Another thing, those student in science program they usully published their research in a high impact factor ISI Journal, but for CJ SAAN? in Ad Veritatem? Is it refereed?
    I have a high respect to dean sison, she was my professor in research meth and I still remember what she taught us.
    It’s just not convincing that for a PhD in Civil Law, his scholarly treatise (credit equivalent to a dissertation) was just published in a grey journal.
    Hmmm. I smell siopao na SPECIAL. I hope the TREATMENT for graduate students are the same.

  2. As the 400 years celebration of UST’s founding winds down, this had to happen, its degree conferment process under scrutiny and the rest of the academic community, snickering. But might as well, for it gave the public, its alumni more so, with a glimpse how, by invoking academic freedom, the UST’s Graduate School conferred — in good faith — latin honors to the beleaguered Chief Justice R. Corona, whose personal and processional background are the subject of criticism. A case of good move for a “bad” product?

    What is really sad is that, good faith, while a defense, does not always mean, truthful or transparent. The inconsistencies that are not controverted make the good faith defense an incredible one, to the even more cynical members of the public, it becomes a badge that proclaim there has been some form of favor if not preferential treatment for the conferee, deserved or not. Poor damage control.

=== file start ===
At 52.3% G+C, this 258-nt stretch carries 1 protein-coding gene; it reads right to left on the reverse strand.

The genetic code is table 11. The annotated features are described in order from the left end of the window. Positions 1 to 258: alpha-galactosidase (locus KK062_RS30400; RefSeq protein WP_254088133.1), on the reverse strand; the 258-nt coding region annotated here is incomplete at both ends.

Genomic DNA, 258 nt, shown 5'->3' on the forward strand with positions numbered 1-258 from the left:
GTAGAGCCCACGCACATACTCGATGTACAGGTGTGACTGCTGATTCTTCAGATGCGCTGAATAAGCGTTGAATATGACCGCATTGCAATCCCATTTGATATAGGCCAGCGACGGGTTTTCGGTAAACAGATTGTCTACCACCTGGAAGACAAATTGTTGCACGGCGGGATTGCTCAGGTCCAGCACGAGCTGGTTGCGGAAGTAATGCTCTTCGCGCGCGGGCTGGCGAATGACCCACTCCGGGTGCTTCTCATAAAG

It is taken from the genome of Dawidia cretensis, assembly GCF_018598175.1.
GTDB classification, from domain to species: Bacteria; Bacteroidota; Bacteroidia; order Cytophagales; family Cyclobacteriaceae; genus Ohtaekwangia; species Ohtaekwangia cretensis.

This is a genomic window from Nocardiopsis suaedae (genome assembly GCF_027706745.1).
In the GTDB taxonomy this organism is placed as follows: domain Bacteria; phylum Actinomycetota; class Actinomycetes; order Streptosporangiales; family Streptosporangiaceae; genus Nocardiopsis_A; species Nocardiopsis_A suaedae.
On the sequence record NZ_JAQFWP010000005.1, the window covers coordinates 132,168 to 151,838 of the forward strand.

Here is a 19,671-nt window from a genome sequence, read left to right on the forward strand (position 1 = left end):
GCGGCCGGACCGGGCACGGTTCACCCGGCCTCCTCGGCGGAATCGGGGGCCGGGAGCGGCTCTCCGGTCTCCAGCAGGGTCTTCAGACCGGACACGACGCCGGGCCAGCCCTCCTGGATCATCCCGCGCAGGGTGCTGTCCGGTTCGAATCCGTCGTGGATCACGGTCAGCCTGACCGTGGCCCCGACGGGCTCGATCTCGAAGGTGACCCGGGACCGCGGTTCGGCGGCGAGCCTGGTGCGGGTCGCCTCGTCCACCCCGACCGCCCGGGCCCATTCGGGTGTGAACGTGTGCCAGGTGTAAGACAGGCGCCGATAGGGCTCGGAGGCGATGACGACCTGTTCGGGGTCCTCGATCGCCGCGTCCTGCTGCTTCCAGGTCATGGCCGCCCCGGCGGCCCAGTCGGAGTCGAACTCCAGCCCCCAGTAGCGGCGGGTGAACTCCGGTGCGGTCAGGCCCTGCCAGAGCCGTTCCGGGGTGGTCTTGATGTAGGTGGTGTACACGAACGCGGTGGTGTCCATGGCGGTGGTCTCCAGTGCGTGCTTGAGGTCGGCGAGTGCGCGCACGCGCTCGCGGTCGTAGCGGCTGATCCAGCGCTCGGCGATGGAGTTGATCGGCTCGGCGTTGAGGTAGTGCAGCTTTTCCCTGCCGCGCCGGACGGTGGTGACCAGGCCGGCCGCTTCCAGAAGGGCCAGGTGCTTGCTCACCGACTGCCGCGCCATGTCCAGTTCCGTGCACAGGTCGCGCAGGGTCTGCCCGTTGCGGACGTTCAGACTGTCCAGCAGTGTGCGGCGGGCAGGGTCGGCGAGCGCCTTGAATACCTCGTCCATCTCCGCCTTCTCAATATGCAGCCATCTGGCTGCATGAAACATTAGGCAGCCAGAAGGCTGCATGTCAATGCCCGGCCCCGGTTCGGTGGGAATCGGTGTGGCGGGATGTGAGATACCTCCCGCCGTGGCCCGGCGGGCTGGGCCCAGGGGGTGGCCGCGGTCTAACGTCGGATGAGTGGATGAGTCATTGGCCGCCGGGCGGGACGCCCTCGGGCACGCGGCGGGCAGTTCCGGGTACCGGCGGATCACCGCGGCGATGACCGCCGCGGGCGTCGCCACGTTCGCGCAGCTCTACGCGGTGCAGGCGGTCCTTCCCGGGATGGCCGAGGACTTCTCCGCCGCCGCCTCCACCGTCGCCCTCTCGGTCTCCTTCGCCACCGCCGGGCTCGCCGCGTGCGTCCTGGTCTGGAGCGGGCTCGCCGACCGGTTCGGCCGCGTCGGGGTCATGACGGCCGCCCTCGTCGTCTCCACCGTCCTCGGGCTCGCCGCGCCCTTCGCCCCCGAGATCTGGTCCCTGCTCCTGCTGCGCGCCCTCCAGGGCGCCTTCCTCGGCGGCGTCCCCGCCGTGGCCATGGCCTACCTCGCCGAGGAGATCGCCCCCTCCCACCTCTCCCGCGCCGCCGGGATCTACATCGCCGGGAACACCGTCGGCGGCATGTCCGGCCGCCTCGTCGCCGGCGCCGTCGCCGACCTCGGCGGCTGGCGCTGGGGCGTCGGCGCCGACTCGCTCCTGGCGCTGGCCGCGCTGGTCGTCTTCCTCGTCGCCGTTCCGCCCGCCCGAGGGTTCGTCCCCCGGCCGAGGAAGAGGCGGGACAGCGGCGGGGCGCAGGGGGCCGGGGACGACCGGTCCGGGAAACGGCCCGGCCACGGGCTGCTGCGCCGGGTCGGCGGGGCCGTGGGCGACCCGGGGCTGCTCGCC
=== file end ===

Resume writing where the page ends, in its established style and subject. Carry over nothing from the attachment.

It also did not help UST any when rather than answer the questions raised, it stalled, stonewalled, until it decided to cast doubts on the practitioners of online reporting, to the point of questioning its very legitimacy. It did not contravene the printed accounts of the researcher having been frustrated to get answers to her questions until she ended up being given the runaround. Worse, na-indian! What do we call one who says yes to doing something but not actually intent doing it?

    UST could have handled this better, by upholding veritas. As an institution of learning and molder of men’s minds and manners, it had the chance to avert this embarrassing situation but it chose to deliberately ignore the chroniclers of the time, who now have social media and technology as quick platform for information exchange and instant feedback. UST’s attempt to pit mainstream press against the new breed of tech-savvy journalists also backfired. Wrong move, checkmate!